Weaker current account balance


The current account balance in 2nd quarter of 2019 showed a surplus of NOK 31 billion. This is almost half of what it was in the same quarter of 2018. The main explanation of the weak current account balance is lower export of oil and natural gas.

 After a period of growing export values of oil and gas up to a top point towards the end of 2018, we now face a fall in production and export value in 2019, according to updated figures from balance of payments. This affects the balance of goods and services and causes a fall of NOK 25 billion in 2nd quarter compared to the same quarter in 2018, and NOK 38 billion compared to the previous quarter. Balance of income and current transfers is also weakened in 2nd quarter leading to a total decline in current account balance of almost NOK 29 billion lower than in 2nd quarter of 2018 and nearly NOK 42 billion compared to previous quarter.

Export and import

Export value of goods and services is preliminary calculated at NOK 320 billion. This is lower than both previous quarter and the same quarter in 2018. The main reason for this is lower exports of oil and natural gas.

The import is calculated at NOK 310 billion. This is, unlike the export, higher than the previous quarter and higher than the same quarter in 2018.

The preliminary figures of exports and imports in the 2nd quarter are more reliable for goods than for services. For more information about export and import, including price and volume considerations and seasonal adjustments, please see the quarterly national accounts.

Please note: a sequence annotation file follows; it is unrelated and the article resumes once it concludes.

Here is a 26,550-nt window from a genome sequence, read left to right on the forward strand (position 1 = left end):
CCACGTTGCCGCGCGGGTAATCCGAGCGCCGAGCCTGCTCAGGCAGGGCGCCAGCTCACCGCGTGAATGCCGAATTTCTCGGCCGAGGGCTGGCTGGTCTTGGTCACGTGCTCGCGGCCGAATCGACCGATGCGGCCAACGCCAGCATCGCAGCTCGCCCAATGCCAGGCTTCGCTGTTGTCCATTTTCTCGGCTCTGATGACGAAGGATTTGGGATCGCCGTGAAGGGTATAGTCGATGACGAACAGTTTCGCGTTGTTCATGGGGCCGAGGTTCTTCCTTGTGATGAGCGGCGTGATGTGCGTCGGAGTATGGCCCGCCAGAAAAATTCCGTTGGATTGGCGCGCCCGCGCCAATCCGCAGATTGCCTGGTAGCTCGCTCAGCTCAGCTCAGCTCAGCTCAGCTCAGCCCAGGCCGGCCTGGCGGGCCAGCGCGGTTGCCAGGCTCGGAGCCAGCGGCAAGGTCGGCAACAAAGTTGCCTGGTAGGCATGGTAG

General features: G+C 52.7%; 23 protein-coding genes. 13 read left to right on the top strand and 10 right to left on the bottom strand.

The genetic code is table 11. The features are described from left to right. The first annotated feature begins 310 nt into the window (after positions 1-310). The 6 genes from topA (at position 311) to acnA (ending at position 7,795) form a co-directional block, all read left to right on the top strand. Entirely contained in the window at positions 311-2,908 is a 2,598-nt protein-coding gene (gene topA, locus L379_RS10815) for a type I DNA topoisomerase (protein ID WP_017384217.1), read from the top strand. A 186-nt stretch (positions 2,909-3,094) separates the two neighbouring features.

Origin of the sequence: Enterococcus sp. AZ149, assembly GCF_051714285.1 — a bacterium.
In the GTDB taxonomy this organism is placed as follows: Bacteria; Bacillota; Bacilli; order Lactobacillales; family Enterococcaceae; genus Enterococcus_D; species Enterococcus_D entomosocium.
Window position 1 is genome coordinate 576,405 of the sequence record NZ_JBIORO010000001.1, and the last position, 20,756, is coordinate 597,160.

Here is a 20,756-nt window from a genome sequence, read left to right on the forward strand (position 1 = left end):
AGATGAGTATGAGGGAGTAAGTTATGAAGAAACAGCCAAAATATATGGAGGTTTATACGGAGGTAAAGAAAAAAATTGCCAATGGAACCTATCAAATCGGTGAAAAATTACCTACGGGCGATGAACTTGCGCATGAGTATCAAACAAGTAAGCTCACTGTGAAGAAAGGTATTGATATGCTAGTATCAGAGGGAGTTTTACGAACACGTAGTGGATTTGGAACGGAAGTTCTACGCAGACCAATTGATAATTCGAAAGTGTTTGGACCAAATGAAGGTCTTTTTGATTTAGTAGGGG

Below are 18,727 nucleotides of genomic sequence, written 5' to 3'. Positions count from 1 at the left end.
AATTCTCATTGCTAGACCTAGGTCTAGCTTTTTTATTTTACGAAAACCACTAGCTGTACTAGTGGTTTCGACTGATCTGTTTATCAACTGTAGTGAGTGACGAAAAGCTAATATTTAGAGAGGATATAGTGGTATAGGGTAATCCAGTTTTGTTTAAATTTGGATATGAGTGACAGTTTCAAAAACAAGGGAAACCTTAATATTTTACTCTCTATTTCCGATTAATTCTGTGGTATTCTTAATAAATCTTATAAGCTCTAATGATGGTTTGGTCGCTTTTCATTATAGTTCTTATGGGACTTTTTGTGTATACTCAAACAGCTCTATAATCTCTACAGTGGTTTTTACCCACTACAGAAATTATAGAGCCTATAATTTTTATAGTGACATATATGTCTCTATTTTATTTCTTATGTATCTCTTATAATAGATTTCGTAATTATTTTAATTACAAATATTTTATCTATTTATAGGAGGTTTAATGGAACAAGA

Income and current transfers

Both income and current transfers to abroad and from abroad was high in the 2nd quarter of 2019 compared to the quarters of the latest years. However, income from abroad was higher and generated a surplus of more than NOK 20 billion in the preliminary figures. The current account balance ended at almost NOK 31 billion in 2nd quarter of 2019.

Increased financial investments abroad

During the second quarter of the year, Norwegians invested NOK 139 billion abroad. At the same time, Norwegians incurred liabilities of NOK 19 billion, resulting in a net lending of NOK 120 billion.

Portfolio investments increased substantially on the asset side, with a rise in equity abroad of NOK 65 billion. The Government Pension Fund Global (GPFG) was the main contributor. The rise by NOK 20 billion in debt securities was also highly driven by the GPFG.

Other investments abroad amounted to NOK 33 billion, mainly driven by Norwegian banks’ large deposits abroad, although their lending abroad was reduced.

The liability side showed reduced foreign direct investments from abroad. Return on equity resulted in a reduction of shares owned from abroad. At the same time, Norwegian companies reduced their intercompany debt to foreign direct investors.

Portfolio investments in Norway were driven by non-financial corporations’ incurrence of liabilities in debt securities, while increased bank deposits from abroad gave rise to other investments in Norway.


The financial account has been revised back to the 1st quarter of 2012.